He then made the motion which was seconded by Peak.
Crye then said his understanding is the SPCA is currently not in violation which Alford said was his understanding as well.
“It appears to me [any violation] is history and we have to wait until they violate the contract again,” he said.
Yarber said there had been an attempt to interpret the contract to mean “if they are taking animals on the day this Commission votes, they are not in violation.”
“So, you could never serve a notice to cure with that,” he said.
Rawls then noted the addition of former Commissioner Ed Elkins to the board and appointment as SPCA president, and requested he speak.
Peak said former SPCA board president Betti Gravelle had already admitted there was a violation.
“Commission needs to address there was a violation and send it to them, whether they’ve cured it or not,” Peak said.
Mull then spoke up in an attempt to recognize Elkins to speak, but Hall gained the floor first.
“This is a poor attempt to muddy the water,” Hall said. “Mr. Elkins had a chance to address this issue last week. He chose not to. He turned a blind eye to it and spent all of his time with recommendations to future commissioners on chairman, but failed to take care of the business at hand he was elected to do.
“This is a very poor attempt to camouflage the problem. He’s welcome to speak. He has a right to speak, but as far as I’m concerned my mind’s made up.”
Rawls then stated the SPCA was currently in “full compliance with the contract.”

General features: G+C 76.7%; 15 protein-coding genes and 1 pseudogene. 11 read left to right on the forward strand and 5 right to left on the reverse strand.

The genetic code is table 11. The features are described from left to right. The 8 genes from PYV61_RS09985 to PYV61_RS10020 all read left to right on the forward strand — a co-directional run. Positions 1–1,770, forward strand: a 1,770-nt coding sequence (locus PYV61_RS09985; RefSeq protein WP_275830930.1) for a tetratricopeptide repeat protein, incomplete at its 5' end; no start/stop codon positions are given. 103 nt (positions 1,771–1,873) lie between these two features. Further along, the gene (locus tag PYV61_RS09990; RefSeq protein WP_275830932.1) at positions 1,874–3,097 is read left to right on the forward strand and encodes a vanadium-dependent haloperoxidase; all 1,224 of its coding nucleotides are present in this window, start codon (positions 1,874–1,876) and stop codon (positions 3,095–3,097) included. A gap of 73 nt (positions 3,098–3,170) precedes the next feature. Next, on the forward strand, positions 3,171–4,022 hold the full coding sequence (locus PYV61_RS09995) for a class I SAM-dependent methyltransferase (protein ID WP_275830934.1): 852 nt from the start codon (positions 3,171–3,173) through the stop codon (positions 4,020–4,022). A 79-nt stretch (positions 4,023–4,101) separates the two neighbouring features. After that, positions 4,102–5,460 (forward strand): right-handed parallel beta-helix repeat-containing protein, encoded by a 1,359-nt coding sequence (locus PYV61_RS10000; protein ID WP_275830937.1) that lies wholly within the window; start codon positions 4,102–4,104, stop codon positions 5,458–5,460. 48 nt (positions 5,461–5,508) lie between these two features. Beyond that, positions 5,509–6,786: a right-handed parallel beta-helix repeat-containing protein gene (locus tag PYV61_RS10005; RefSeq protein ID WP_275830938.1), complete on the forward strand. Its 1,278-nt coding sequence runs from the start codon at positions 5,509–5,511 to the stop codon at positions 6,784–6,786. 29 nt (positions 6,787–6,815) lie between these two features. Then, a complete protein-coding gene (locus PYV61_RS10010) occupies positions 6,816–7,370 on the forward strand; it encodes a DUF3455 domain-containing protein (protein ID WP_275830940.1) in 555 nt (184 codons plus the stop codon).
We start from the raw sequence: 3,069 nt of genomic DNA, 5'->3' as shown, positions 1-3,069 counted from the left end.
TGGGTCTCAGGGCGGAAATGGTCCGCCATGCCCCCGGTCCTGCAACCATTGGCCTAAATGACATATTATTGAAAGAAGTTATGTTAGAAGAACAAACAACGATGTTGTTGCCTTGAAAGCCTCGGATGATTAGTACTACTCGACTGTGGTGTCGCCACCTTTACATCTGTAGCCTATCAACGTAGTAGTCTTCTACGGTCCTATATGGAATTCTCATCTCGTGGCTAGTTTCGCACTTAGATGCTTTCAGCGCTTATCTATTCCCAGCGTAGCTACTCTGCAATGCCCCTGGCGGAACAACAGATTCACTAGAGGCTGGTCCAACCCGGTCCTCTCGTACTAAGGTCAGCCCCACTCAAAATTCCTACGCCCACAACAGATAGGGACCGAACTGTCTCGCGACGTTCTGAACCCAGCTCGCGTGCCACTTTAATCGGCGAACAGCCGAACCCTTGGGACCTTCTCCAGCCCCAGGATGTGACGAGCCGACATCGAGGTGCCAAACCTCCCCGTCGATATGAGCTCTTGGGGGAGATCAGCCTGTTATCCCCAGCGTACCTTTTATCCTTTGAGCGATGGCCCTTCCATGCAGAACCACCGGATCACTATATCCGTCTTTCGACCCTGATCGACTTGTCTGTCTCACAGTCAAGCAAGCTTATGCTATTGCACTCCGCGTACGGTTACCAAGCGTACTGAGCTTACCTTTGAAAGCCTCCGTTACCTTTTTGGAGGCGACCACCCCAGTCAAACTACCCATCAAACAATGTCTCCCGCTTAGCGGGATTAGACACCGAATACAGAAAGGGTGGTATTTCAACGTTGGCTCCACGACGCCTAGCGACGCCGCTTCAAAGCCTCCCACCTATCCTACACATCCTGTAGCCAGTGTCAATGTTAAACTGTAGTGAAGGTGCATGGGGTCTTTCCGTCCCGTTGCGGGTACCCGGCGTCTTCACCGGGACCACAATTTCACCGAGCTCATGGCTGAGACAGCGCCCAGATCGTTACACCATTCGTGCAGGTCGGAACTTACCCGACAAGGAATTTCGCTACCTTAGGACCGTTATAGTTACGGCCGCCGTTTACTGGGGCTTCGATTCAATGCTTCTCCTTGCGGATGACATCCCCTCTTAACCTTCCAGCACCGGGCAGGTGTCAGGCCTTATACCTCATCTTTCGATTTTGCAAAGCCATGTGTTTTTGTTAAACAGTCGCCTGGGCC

“In fact, it is exceeding in compliance with the contract,” he said, drawing applause from attendees in the Commission meeting room.
Elkins said he felt the purpose of his selection to the SPCA board was to “try to channel all the members of the board to work together and I think we’ve already demonstrated that.”
He said the statement about a violation was “a true statement” and he felt the board took action to rectify that with the termination of former director Bobbi Anderson.
“A new director was selected and since then all the reports I’ve received ... numbers have shown a dramatic turnaround,” Elkins said.
Yarber said the Commission was working with blinders on “and not doing anything to watch our own back.”
Crye made a substitute motion to table Yarber’s motion which was seconded by Rawls, saying he has been told by some the county shelter “operates smoother and cleaner than what the city does.”
“I’m for giving them a shot at it,” Crye said.
That motion failed 9-5 with the following vote: Caywood - No; Hughes - Yes; Alford - Yes; Crye - Yes; Blake - No; Mull - No; Peak - No; Thompson - Yes; Goins - No; Yarber - No; Rawls - Yes; Rominger - Yes; Hall - No; and Winters - No.
Rawls said as a member of both bodies, “We are there to look out for the situation.”
“The situation is being handled better than it’s ever been handled and it’s exactly what we want them to do,” he said.
“There are people who are on this Commission that have been against this from the get-go and these agendas are pushed forward,” Rawls said. “I have no agenda here other than the fact I see what’s going on because I’m there.”
He said every commissioner who voted for Yarber’s motion “should be required to go and observe what’s going on there before you make that vote,” which drew another round of applause.
However, Yarber’s motion to send the notice passed 8-6 with Caywood, Blake, Mull, Peak, Goins, Yarber, Hall and Winters giving the “yes” votes to pass the motion.
Commissioners did vote to table the discussion on beginning the process of adopting new building codes until next week’s work session, at noon Monday in the Commission meeting room.